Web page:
Fireworks Light Up Nabe


The 19th annual Deepavali Festival, an Indian-American event held at the South Street Seaport  today, culminated in a spectacular fireworks show viewable from the Brooklyn Heights Promenade.


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  • arZan

    You can find a series of videos and pictures of the event here

  • Bklyn Native

    I felt it was a bit insensitive to have a huge and noisy fireworks display just when Yom Kippur, the most solemn day of the year for those of the Jewish faith had begun a few minutes before at sundown.

    You’d think that whomever is in charge of giving permits for fireworks displays would have been aware of that.

  • boo hoo

    Yes, Bklyn Native, everyone must be sensitive to everyone’s special needs all the time. No more fun if someone will be inconvenienced or troubled in any way. We must all observe everyone’s special and holy days and observances. Even if we don’t particularly believe them. Because we are all special fragile creatures.

  • Bklyn Native

    I was expecting a comment very much along the lines of what boo hoo scratched.

    It appears that the word “sensitive” is now verboten in modern discourse. It smacks too much of pc, right boo hoo? That word triggered some angry keyboard tapping behind your cable modem. My goodness, we’re being forced to be sensitive to our neighbors!!!!! An outrageous, un-American sentiment!

    Boo hoo’s response is just yet another indication that people are increasingly uncaring about their neighbors. They say the 70s were the “me decade”. This era we live in, IMHO, is unprecedented for selfish individualism, and widespread disregard for basic civility.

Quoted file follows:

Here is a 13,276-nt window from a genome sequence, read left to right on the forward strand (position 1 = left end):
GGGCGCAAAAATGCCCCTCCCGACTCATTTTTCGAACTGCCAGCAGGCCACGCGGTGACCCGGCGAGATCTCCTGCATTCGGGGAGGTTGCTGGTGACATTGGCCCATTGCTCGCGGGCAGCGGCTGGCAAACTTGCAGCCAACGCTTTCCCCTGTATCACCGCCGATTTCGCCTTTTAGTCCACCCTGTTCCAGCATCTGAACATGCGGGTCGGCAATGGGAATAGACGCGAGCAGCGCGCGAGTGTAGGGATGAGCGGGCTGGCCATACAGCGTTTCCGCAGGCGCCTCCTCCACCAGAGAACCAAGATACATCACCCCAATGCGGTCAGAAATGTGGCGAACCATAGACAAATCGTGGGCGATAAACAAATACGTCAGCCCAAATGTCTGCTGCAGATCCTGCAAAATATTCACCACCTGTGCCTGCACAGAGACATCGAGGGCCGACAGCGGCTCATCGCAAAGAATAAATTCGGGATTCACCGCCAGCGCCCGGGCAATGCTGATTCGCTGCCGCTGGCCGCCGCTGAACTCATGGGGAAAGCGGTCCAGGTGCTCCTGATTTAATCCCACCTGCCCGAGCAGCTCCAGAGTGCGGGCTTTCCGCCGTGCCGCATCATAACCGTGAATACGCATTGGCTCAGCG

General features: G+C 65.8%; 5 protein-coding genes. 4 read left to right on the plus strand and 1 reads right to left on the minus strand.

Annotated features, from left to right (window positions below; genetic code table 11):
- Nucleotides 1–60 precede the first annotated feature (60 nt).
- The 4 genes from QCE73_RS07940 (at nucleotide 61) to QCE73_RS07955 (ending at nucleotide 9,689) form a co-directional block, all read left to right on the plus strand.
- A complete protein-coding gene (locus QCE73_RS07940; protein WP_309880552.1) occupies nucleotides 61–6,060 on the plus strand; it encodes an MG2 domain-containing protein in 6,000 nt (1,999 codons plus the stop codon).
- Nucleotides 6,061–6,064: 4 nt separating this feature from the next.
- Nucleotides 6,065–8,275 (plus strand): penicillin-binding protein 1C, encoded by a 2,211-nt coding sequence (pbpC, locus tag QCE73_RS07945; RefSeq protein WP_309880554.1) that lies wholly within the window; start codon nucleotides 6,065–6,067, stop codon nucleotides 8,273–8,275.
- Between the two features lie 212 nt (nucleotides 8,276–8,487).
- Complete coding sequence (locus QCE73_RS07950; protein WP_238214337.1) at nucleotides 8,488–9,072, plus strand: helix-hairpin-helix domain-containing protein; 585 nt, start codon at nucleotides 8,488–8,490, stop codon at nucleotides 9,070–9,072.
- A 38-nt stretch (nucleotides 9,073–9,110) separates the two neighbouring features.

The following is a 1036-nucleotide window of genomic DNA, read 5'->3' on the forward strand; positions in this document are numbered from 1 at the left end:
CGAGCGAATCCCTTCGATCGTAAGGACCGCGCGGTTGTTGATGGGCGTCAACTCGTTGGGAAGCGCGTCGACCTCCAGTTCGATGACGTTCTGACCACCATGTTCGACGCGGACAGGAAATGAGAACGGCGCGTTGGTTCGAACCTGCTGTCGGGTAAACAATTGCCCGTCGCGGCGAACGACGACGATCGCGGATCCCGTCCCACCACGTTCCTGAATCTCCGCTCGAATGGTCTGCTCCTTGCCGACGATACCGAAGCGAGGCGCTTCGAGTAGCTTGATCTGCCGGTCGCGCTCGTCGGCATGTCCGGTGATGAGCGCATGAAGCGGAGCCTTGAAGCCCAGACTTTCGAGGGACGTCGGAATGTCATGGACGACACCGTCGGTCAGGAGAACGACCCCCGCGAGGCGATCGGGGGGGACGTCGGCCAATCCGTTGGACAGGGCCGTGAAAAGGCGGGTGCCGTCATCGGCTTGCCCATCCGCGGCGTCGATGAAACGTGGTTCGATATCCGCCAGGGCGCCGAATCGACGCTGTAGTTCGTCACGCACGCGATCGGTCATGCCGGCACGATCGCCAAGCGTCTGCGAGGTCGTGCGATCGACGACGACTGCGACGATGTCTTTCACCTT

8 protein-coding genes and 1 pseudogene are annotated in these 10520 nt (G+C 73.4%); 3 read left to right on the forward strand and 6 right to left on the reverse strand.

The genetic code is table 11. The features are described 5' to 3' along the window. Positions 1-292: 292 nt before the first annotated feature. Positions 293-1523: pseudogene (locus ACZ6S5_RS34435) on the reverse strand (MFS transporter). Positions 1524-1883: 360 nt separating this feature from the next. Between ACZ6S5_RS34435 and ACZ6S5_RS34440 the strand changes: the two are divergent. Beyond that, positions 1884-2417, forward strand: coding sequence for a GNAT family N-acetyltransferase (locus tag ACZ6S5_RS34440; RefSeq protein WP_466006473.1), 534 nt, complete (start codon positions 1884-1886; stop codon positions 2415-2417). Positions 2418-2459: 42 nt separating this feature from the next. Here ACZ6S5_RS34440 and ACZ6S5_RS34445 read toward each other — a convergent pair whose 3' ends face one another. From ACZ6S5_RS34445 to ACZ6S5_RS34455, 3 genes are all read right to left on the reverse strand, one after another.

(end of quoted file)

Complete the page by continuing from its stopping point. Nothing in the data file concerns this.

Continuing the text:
• Bostonbrahmin

    Interesting … how do you resolve the conflicting observances of people living next to each other while being sensitive to everyone?

    You should know Bklyn Native that Diwali “the festival of lights” is the largest annual festival for the 1 billion hindus in the world. On the Indian subcontinent fireworks are a standard feature of Diwali. In the US Americans hindus are used to “widespread disregard” and lack of “basic civility” as far as their holidays are concerned. They don’t have any public or school holidays on their religious days, don’t get to buy supplies for Diwali, Holi etc at the local supermarket, don’t even get to light up a sparkler in some states because of US laws.

    I don’t think anyone was trying to be insensitive to jewish sentiments but you need to understand that loud and noisy fireworks are very much a part of Diwali which is the least acknowledged major holiday in the US.

    Would you expect fireworks to be cancelled on 4th of July or Chinese New Year? If not is it fair to complain about a rare and happy diwali display that some people travel great distances to see and site of all things sensitivity for your neighbors? Now that is selfish individualism!

  • alex k

    it’s one thing if you are aware of your insensitivity and you continue on your course unaware.. it’s another to be conscientious about your actions being insensitive and not care..

    on a lighter note, i remember the fireworks that day and after doing minimal research found out about some jewish holiday happening and thought that’s why there were fireworks :) how’s that for being misguided